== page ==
Giovanni (Gian) Jacopo (Giacomo) Caraglio (Italian, ca. 1500/1505–1565), after Rosso Fiorentino (Italian, Florentine, 14941540)
Engraving; sheet 8 3/8 x 6 7/8 in. (21.2 x 17.5 cm)
The Elisha Whittelsey Collection, The Elisha Whittelsey Fund, 1949 (49.50.208)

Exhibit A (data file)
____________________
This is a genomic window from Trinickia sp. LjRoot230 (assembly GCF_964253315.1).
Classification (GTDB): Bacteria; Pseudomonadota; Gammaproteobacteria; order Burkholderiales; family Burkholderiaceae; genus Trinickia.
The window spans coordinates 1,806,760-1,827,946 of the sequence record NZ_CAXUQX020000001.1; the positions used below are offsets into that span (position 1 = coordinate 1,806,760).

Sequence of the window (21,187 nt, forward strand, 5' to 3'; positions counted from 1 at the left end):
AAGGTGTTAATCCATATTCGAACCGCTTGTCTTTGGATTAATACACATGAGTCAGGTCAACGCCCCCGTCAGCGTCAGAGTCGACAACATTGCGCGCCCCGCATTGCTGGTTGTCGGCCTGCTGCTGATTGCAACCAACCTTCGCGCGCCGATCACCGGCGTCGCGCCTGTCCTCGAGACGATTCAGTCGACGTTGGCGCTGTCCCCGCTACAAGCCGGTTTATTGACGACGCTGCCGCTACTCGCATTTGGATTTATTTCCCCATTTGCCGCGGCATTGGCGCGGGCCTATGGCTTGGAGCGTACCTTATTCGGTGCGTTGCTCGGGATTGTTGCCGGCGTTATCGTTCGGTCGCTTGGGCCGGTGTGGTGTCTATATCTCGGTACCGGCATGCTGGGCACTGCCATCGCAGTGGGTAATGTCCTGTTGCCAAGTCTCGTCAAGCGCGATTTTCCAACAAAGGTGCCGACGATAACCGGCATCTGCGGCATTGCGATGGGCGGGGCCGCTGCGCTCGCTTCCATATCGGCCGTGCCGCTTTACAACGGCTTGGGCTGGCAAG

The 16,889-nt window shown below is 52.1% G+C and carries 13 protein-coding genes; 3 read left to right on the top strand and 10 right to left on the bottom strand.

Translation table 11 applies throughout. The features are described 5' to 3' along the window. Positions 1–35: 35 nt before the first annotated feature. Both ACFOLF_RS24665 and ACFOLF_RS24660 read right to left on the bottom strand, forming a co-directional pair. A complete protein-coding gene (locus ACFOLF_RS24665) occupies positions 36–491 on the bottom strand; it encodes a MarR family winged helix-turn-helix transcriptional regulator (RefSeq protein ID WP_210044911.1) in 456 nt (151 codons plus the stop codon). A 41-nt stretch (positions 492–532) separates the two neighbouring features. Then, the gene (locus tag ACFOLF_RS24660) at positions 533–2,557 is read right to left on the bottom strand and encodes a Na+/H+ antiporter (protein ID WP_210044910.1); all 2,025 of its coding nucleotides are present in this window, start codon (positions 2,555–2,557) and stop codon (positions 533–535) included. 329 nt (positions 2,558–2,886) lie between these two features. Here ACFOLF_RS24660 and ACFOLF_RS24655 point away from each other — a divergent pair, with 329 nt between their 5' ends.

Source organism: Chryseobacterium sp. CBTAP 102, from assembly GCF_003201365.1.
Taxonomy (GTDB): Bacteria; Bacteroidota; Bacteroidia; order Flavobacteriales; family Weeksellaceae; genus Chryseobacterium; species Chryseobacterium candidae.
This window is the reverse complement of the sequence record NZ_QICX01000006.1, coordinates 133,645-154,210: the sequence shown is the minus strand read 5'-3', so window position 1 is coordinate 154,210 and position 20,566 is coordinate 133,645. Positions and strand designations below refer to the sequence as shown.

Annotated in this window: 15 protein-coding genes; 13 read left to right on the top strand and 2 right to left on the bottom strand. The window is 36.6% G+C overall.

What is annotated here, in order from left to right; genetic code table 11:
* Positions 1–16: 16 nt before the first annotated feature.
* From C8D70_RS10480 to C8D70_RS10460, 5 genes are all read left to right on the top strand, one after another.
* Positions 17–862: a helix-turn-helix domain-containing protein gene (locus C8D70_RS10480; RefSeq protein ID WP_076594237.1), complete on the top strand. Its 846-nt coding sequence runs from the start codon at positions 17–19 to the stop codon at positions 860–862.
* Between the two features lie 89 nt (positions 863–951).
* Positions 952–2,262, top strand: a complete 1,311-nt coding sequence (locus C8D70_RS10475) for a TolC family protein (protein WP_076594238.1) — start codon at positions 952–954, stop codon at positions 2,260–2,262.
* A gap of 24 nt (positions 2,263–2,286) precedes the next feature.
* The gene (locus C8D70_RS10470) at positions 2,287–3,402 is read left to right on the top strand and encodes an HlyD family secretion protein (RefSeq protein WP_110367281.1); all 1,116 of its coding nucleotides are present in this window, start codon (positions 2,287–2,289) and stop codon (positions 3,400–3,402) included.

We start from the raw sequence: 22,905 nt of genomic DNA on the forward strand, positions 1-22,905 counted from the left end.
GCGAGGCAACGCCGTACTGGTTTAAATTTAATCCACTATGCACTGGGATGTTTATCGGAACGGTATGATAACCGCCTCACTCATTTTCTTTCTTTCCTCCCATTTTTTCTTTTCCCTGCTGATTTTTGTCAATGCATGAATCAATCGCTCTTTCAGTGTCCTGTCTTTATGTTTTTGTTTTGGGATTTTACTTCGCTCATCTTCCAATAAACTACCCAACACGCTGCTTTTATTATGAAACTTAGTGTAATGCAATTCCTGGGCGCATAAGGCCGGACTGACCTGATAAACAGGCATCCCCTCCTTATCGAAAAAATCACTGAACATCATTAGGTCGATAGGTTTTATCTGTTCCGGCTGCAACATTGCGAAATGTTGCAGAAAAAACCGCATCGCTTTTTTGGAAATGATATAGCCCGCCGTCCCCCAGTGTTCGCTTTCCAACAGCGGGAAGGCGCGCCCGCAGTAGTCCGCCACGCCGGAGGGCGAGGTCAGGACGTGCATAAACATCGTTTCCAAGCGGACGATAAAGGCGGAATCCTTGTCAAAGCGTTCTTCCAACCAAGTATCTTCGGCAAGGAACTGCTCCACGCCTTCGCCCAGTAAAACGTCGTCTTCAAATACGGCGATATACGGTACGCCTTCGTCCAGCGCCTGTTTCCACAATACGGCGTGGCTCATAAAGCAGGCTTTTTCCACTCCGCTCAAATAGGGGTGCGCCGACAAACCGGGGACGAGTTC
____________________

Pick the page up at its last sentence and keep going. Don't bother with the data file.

This engraving is part of a series of the six feats of Hercules commissioned from Rosso and Caraglio by Baviero de' Carocci, who had been Raphael's printing assistant. When the river god Achelous fought with Hercules for the hand of Deianeira, daughter of a king of Calydon, he took refuge in his ability to change form and turned himself into a bull, whereupon Hercules wrestled him to the ground and ripped off one of his horns. Ovid's account of the story (Metamorphoses 9.188) concludes with the naiads filling the horn with fruit and flowers to create the first cornucopia, as shown here.